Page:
Kristina

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Im vegan and now gluten free. I worry about not getting enough protein. but i do eat a lot of hummus( I always keep fresh cooked chic peas in frig- so i can make my own fast), and i smear peanut butter on just about anything, and I eat tons of veggies, and soy cheese.

I must say it is a pain. I cant have nuts either- cause of diverticulitis- so i can do creamy peanut butter.

I have found the biggest problem to be with me, is getting too hungry.. No more of that open the cabinet door and pig out on whatever I see.

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Jen-schall hit the nail on the head! Rice + beans = complete protein amino acids. This can be enough to sustain you almost exclusively. Also, quinoa will complete the protein chain for you all by itself although it is more costly than good old rice and beans. If you aren't sensitive to it, soy will also provide you with protein. But as with everything else, variety is key! Good luck!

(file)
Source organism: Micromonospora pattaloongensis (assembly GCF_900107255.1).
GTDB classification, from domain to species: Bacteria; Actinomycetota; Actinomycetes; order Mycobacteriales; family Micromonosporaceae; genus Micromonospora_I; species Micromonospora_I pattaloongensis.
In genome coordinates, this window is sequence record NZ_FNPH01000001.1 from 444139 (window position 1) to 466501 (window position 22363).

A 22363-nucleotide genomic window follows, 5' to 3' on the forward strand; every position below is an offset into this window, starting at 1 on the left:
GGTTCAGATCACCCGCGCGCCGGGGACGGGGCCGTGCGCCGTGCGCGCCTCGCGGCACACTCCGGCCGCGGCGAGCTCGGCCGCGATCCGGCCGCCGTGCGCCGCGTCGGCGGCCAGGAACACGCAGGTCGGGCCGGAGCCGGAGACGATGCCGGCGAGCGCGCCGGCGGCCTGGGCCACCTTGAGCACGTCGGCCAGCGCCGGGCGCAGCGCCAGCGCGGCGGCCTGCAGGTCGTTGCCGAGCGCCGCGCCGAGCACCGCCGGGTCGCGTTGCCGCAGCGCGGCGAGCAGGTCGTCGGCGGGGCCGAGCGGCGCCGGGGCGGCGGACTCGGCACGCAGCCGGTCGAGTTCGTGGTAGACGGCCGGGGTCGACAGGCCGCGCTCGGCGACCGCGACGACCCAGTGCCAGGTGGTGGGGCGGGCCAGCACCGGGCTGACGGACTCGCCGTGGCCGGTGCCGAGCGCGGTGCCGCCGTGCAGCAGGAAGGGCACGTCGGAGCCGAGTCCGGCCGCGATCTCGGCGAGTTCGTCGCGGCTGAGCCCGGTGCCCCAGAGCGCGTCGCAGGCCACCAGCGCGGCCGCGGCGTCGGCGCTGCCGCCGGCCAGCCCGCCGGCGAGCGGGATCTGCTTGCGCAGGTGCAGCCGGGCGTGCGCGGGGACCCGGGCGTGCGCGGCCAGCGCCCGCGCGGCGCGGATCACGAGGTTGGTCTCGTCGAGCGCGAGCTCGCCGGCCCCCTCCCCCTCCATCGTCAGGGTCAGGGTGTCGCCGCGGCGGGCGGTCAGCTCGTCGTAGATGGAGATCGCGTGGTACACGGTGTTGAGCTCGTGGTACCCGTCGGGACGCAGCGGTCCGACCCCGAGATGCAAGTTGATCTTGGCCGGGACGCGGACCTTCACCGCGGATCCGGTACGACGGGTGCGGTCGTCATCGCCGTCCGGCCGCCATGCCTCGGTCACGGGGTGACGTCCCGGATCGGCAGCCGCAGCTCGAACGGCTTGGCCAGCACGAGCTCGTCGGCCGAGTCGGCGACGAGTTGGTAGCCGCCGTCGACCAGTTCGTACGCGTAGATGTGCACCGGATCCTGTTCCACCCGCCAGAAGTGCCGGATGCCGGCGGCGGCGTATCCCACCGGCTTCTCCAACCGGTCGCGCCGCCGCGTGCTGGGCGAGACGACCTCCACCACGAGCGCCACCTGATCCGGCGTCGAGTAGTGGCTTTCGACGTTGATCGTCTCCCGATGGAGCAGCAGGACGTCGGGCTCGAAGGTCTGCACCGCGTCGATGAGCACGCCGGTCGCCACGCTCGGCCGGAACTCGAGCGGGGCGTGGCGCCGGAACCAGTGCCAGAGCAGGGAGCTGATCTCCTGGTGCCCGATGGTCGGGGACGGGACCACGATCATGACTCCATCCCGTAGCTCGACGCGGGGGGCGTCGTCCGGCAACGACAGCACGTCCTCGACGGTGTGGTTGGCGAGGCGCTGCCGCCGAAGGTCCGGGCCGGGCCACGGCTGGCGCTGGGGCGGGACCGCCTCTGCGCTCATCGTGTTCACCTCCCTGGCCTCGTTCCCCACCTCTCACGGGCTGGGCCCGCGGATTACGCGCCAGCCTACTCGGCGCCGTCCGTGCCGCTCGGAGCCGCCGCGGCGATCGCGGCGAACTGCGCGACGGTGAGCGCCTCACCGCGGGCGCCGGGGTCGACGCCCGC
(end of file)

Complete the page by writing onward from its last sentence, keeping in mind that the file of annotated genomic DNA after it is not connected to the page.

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Organic Food Bar has a bar that is vegan and they say gluten-free right on the apckage, I think they all are vegetarian but the vegan flavor might be safest

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    • Gluten ataxia...?
      I was explaining that some people have other trouble that is immune related and caused by eating gluten, but doesn't effect the gut in a noticeable way. According to the paper that I quoted there are some people which have different types of brain problems but don't have inflammation when tested by a biopsy.  The author used the term "non-Celiac gluten sensitivity" to refer to anyone who has any brain trouble that can be traced to gluten but without obvious gut inflammation.  There are a lot of different possible ways gluten can effect the brain some may not be related to the gut.  It could still be an immune system problem.  Normally "non-Celiac gluten sensitivity" refers to just a food intolerance.  Withdrawal symptoms are not normal and could be indicative of an immune system response of some sort, but I don't know for sure.        
    • Weird Reaction